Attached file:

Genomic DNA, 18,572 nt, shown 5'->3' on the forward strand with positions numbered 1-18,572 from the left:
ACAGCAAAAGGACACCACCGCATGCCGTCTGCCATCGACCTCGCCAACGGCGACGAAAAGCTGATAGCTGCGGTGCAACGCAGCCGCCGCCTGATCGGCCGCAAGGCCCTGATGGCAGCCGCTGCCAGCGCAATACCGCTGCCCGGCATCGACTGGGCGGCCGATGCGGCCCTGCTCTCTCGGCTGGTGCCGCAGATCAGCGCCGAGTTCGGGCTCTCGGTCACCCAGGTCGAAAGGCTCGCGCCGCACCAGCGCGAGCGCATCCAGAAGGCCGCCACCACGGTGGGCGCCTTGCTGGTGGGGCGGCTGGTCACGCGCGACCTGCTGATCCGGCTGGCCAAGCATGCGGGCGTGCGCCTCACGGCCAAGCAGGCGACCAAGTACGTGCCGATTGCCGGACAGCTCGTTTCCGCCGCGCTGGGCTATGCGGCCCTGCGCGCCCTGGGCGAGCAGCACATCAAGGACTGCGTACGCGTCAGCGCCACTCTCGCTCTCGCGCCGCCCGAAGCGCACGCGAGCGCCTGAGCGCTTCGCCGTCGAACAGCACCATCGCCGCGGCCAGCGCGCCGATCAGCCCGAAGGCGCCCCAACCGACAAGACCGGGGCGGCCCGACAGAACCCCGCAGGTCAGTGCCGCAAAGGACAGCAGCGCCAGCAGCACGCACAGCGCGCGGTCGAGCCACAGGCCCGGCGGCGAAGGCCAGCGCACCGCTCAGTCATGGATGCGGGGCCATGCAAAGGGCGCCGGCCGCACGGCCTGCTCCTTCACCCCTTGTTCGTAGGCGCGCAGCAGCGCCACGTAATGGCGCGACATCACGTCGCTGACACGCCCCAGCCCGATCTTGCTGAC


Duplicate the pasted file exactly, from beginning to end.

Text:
Genomic DNA, 18,572 nt, shown 5'->3' on the forward strand with positions numbered 1-18,572 from the left:
ACAGCAAAAGGACACCACCGCATGCCGTCTGCCATCGACCTCGCCAACGGCGACGAAAAGCTGATAGCTGCGGTGCAACGCAGCCGCCGCCTGATCGGCCGCAAGGCCCTGATGGCAGCCGCTGCCAGCGCAATACCGCTGCCCGGCATCGACTGGGCGGCCGATGCGGCCCTGCTCTCTCGGCTGGTGCCGCAGATCAGCGCCGAGTTCGGGCTCTCGGTCACCCAGGTCGAAAGGCTCGCGCCGCACCAGCGCGAGCGCATCCAGAAGGCCGCCACCACGGTGGGCGCCTTGCTGGTGGGGCGGCTGGTCACGCGCGACCTGCTGATCCGGCTGGCCAAGCATGCGGGCGTGCGCCTCACGGCCAAGCAGGCGACCAAGTACGTGCCGATTGCCGGACAGCTCGTTTCCGCCGCGCTGGGCTATGCGGCCCTGCGCGCCCTGGGCGAGCAGCACATCAAGGACTGCGTACGCGTCAGCGCCACTCTCGCTCTCGCGCCGCCCGAAGCGCACGCGAGCGCCTGAGCGCTTCGCCGTCGAACAGCACCATCGCCGCGGCCAGCGCGCCGATCAGCCCGAAGGCGCCCCAACCGACAAGACCGGGGCGGCCCGACAGAACCCCGCAGGTCAGTGCCGCAAAGGACAGCAGCGCCAGCAGCACGCACAGCGCGCGGTCGAGCCACAGGCCCGGCGGCGAAGGCCAGCGCACCGCTCAGTCATGGATGCGGGGCCATGCAAAGGGCGCCGGCCGCACGGCCTGCTCCTTCACCCCTTGTTCGTAGGCGCGCAGCAGCGCCACGTAATGGCGCGACATCACGTCGCTGACACGCCCCAGCCCGATCTTGCTGAC